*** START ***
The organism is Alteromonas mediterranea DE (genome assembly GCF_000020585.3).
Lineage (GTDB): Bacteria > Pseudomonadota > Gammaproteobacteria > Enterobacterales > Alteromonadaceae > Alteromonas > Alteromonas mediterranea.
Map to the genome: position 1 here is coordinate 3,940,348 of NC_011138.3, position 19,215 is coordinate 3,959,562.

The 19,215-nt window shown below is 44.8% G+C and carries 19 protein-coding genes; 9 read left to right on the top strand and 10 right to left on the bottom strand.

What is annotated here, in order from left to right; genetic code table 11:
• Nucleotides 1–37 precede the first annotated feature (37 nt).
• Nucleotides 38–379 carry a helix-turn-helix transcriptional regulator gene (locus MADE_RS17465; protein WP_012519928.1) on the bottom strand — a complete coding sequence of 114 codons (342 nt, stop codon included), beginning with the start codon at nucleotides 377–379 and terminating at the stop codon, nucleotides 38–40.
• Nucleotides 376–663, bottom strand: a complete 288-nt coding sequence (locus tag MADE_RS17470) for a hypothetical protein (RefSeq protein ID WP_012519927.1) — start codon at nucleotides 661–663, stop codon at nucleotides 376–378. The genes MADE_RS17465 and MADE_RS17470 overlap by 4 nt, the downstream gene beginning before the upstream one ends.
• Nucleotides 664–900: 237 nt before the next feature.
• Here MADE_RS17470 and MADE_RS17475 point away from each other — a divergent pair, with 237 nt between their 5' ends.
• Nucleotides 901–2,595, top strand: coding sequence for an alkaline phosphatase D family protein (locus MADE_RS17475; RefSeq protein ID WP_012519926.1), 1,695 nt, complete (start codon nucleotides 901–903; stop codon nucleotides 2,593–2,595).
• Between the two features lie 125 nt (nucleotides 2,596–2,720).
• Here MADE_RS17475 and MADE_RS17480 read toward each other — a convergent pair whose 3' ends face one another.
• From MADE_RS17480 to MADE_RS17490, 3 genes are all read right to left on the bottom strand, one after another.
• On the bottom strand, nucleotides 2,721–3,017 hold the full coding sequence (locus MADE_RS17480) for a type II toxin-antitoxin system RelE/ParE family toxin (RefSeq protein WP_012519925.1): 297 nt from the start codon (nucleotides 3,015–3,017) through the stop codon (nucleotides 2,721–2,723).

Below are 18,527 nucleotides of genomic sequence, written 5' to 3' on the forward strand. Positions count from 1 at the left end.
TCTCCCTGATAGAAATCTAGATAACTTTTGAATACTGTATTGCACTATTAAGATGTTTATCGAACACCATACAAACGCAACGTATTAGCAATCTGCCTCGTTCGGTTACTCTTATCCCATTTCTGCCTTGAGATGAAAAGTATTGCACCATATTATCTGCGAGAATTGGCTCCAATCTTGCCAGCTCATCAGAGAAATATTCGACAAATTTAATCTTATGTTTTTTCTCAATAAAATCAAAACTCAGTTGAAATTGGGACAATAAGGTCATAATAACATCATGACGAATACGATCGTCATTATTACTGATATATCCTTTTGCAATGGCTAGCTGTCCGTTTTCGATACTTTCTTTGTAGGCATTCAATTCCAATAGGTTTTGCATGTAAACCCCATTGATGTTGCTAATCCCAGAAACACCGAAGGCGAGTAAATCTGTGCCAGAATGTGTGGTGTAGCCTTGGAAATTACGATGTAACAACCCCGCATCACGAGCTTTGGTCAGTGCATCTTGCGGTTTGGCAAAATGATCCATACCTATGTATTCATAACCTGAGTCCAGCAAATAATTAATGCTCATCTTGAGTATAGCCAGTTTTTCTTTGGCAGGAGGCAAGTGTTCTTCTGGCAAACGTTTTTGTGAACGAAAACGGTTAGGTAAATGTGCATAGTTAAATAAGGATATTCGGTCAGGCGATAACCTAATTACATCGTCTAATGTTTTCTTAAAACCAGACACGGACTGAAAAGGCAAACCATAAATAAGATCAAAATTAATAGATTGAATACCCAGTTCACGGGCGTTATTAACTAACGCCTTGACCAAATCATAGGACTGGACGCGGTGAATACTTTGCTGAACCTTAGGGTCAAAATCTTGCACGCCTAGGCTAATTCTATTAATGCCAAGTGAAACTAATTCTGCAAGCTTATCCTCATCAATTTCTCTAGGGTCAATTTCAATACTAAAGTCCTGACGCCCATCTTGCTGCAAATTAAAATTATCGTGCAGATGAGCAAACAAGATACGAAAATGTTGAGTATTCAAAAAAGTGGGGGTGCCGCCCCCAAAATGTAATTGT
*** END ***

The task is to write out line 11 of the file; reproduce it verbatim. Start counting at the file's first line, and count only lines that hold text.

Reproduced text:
• Nucleotides 901–2,595, top strand: coding sequence for an alkaline phosphatase D family protein (locus MADE_RS17475; RefSeq protein ID WP_012519926.1), 1,695 nt, complete (start codon nucleotides 901–903; stop codon nucleotides 2,593–2,595).